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Implantable device could treat bladder problems

A tiny, soft, implantable device could be used to treat and control bladder problems, such as incontinence or the need to frequently urinate…

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Researchers have developed a tiny device that can be implanted to help those with bladder problems.

The team of engineers and neuroscientists, from Washington University School of Medicine in St. Louis, the University of Illinois at Urbana-Champaign, and the Feinberg School of Medicine at Northwestern University in Chicago, developed the soft device in order to help people bypass the need for medication or electronic stimulators. 

The soft, implantable device can detect overactivity in the bladder and then use light from tiny, biointegrated LEDs to tamp down the urge to urinate. The team conducted in vivo investigations in  laboratory rats, and found the device worked, and could be used to help those who suffer from incontinence, or feel the need to frequently urinate. 

“There definitely is benefit to that sort of nerve stimulation,” said Dr Robert W. Gereau IV, the Dr Seymour and Rose T. Brown Professor of Anesthesiology at Washington University School of Medicine, and one of the study’s senior investigators.

Previously, severe bladder problems have been treated using stimulators that send an electric current to the nerve that controls the bladder. These implants improve incontinence, however also disrupted ordinary nerve signalling to other organs.

“But there also are some off-target side effects that result from a lack of specificity with those older devices.”

Prof Gereau and his team developed the new device with the hope to eliminate the side effects of the previous devices.

The team used a minor surgical procedure to implant the soft, stretchy, belt-like device around the bladder. As the bladder fills and empties, the belt expands and contracts. The team also injected proteins called opsins into the bladders of the animals. These proteins are carried by a virus that binds to nerve cells in the bladder, which makes the cells sensitive to light signals.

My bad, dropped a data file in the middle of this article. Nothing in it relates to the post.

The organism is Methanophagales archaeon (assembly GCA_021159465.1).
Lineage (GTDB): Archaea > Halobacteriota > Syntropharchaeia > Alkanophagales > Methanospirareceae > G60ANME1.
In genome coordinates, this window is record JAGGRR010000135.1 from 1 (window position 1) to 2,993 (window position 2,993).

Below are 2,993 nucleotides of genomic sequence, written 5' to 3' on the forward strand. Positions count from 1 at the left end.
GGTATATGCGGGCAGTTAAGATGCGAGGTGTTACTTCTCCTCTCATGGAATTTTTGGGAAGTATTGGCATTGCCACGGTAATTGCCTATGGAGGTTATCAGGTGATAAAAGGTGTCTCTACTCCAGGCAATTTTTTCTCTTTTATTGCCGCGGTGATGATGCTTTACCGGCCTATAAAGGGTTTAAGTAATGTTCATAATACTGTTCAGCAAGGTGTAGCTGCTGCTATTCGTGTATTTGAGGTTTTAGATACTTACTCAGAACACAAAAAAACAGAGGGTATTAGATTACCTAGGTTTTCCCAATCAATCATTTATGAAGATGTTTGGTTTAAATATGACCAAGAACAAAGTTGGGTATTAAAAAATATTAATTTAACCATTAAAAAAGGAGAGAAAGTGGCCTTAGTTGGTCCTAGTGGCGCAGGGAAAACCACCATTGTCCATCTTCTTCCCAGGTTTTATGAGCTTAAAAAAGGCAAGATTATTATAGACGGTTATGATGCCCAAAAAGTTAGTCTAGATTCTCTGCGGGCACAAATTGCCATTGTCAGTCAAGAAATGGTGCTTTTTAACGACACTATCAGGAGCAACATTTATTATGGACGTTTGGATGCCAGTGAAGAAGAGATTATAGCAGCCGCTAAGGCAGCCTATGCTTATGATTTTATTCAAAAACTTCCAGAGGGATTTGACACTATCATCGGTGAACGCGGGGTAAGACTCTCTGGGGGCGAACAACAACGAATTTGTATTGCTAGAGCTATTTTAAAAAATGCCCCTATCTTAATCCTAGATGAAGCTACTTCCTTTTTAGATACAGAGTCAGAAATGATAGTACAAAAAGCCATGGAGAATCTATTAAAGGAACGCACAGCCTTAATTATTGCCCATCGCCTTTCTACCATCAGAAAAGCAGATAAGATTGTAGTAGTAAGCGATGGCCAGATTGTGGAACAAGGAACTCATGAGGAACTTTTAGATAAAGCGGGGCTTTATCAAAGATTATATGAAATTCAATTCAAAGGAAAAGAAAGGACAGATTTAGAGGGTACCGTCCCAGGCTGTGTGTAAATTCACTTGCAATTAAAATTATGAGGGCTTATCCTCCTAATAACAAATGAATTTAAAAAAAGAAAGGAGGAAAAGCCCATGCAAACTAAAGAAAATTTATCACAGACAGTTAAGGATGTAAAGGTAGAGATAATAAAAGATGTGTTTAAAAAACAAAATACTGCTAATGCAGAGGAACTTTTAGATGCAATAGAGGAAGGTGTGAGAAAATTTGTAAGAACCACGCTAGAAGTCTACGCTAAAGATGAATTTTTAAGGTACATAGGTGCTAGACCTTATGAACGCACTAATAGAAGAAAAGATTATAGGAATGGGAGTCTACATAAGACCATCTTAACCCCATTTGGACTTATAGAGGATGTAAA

The researchers then used optogenetics to control and activate the cells, using bluetooth communication.

“When the bladder is emptying too often, the external device sends a signal that activates micro-LEDs on the bladder band device, and the lights then shine on sensory neurons in the bladder. This reduces the activity of the sensory neurons and restores normal bladder function,” Prof Gereau said.

“We’re excited about these results,” said Dr John A. Rogers, the study’s other senior investigator and a Professor of Materials Science and Engineering at Northwestern. “This example brings together the key elements of an autonomous, implantable system that can operate in synchrony with the body to improve health: a precision biophysical sensor of organ activity; a noninvasive means to modulate that activity; a soft, battery-free module for wireless communication and control; and data analytics algorithms for closed-loop operation.”

The article was published in the journal Nature

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